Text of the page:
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As people sharing a sense of community we are all looking for leaders and role models to provide us guidance. It is this intuitive appeal for leadership that sustains the value of the Great Man Theory, although it had somewhat become unfashionable in the last century.
Great men are thought to be path-breakers and independent thinkers. (James, p.114) In Emerson’s text, we find a powerful invocation of individuality. He attacks acts of token conformity that we all display due to pressures of society. As his famous quotation from the text mocks, “A foolish consistency is the hobgoblin of little minds, adored by little statesmen and philosophers and divines”. (p.25) A man who succumbs to the habits of conformity loses the spontaneity and the open-mindedness that are the hallmarks of a man living to his full potential. It is in identification of these exceptional qualities that Emerson cites Plato, Moses and Milton among his Great Men.
Emerson’s litany of great men contains several luminaries across the span of two millennia of European civilization, including “Socrates, and Jesus, and Luther, and Copernicus, and Galileo, and Newton”. (p.44) But these people did not become legends through dint of birth, privilege or fortune. Most of them were vilified and ostracized during their own life times. Some of them even lost their lives for the cause they believed in. This is the uttermost expression of individuality and originality. These great men refused to bow to pressures of conformity due to the profound faith they held in their convictions. Though great men are mostly misunderstood during their own lifetimes, they grace humanity through the wisdom and legacy they leave behind. In this context, Emerson asks, “Is it so bad, then, to be misunderstood? ...every pure and wise spirit that ever took flesh. To be great is to be misunderstood.”(p.32)
At the center of Emerson’s thesis are three ideas: distrust of social norms, recognition of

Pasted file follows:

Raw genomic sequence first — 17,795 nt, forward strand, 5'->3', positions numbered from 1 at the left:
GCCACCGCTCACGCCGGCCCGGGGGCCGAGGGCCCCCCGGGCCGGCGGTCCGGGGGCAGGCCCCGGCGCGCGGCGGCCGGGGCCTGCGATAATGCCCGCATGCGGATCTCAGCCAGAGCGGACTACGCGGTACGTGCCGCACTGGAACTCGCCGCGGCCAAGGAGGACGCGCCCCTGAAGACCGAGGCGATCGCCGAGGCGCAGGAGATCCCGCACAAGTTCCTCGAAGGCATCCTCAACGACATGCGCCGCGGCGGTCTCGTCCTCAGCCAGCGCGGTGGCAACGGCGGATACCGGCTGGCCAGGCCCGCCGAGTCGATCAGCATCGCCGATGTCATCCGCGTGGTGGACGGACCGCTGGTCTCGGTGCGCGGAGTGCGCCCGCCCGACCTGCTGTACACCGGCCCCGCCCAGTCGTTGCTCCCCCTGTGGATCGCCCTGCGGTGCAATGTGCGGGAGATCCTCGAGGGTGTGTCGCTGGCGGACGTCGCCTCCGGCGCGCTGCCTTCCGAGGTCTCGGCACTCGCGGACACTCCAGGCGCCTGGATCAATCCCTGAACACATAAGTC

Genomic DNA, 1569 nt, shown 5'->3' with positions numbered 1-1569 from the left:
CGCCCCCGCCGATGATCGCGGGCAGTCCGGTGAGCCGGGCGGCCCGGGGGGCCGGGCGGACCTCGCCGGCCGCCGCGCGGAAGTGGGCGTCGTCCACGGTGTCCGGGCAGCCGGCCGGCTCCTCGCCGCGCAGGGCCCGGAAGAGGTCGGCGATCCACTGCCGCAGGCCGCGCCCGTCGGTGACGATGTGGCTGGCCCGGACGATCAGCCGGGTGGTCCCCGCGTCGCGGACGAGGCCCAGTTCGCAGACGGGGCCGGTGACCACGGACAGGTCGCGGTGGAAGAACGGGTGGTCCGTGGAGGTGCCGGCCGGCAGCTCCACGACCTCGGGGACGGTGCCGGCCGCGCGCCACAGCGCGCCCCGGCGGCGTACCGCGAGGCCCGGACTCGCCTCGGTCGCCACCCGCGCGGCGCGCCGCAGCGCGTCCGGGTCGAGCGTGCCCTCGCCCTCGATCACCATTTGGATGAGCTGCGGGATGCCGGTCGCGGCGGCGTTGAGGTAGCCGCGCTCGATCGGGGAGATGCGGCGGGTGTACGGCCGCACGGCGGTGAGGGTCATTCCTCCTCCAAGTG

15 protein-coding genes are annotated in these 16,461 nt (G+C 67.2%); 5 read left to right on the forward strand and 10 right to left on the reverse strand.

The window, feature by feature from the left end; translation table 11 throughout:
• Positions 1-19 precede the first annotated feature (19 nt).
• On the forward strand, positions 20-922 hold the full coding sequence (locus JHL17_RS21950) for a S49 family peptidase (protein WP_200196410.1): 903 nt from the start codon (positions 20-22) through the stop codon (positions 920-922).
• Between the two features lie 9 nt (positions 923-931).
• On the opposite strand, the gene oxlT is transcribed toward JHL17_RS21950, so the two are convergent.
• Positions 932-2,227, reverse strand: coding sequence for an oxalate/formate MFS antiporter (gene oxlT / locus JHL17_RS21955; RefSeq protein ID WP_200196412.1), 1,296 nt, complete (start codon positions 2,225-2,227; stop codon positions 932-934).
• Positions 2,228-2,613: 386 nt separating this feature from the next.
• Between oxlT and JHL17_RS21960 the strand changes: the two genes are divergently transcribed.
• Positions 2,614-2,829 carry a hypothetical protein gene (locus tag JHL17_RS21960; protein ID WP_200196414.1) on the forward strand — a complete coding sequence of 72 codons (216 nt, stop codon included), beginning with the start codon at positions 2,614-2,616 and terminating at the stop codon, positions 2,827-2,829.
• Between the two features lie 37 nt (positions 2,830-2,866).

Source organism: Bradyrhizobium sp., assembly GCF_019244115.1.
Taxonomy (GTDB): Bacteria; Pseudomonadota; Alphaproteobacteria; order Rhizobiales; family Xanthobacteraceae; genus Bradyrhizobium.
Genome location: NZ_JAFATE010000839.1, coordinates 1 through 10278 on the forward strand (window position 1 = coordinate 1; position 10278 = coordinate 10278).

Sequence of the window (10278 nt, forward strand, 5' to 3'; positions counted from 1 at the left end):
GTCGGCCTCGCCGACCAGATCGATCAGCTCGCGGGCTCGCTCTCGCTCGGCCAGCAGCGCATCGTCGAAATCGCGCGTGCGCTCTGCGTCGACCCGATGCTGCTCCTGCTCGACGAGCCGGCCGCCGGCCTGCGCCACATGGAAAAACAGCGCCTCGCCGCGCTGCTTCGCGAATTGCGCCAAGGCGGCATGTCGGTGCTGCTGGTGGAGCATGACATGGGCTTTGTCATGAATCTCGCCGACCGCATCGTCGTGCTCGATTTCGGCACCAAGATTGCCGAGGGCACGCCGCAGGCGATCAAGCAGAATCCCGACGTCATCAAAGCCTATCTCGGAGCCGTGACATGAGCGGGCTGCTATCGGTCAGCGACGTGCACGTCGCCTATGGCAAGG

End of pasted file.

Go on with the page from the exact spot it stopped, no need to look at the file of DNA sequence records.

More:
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Overall, Herman Melville’s Billy Budd and Ralph Waldo Emerson’s Self Reliance both identify societal issues that speak to the inequalities and resulting depravity of human nature in a manner that illuminates for the reader a sense of understanding about the importance of self reliance and spiritual awareness.
As a matter of fact, it is not just those 2 literary works but a couple more works by the said two authors. However, there are also distinctions found in their works especially after the publication of Melville’s Moby-Dick. As McLoughlin quoted Charles Feidelson’s opinion towards the difference of the two authors: Emerson was the theorist and advocate, Melville the practicing poet.
In the vessel Rights of Man, Billy is a moderator among his vessel affiliates. He is a leader, not through control, but by modelling. All the affiliates of the ship admire him and love him. Moreover, Billy possesses strength and splendour which might be symbolizing America at the epoch of the recording the narration.
From a very early age Henry David Thoreau decided to use his own life experience as a helpful source and means of self-education. Being a self-confident, optimistic personality, he reflected this essence in his writings.
On 8th September, 1836, the day prior to the publication of Emerson’s most famous book, Nature, he met with George Putnam, Frederic Henry Hedge and George Ripley, to Plan Periodic Meetings of Other Concurring Intellectuals.
He talks about how people blindly go along with what they say without any thought (Emerson).
In order for one to be a true man, Emerson feels that he must face all opposition in order to preserve his true self. One must not allow the opposition to weigh him down to the point of caving in and following the rest of the crowd blindly without questioning why he is to do such things.
The above shown statements are the famous lines from Ralph Waldo Emerson's "Self-Reliance". These lines are also the starting point of Emerson's revelation of his thoughts about self-reliance. His initial goal for sharing these lines is just to express what he's thinking.
These differences led to his resignation and his inclination towards transcendentalism. He was influenced by transcendentalism to such an extent that he went on to lead the transcendentalist movement. His works include essays and poems which present his philosophical views about religion, society and culture.
At the age of eight, Emerson lost his father and forced to face single parenthood at an early stage of his development. His schooling started at the age of nine and d at the age of fourteen, he accepted a messenger
Throughout in his essay, Emerson has emphasized on the need of building self-trust in oneself. His essay argues that a person with self-contained intelligence is often disapproved by the world and he often
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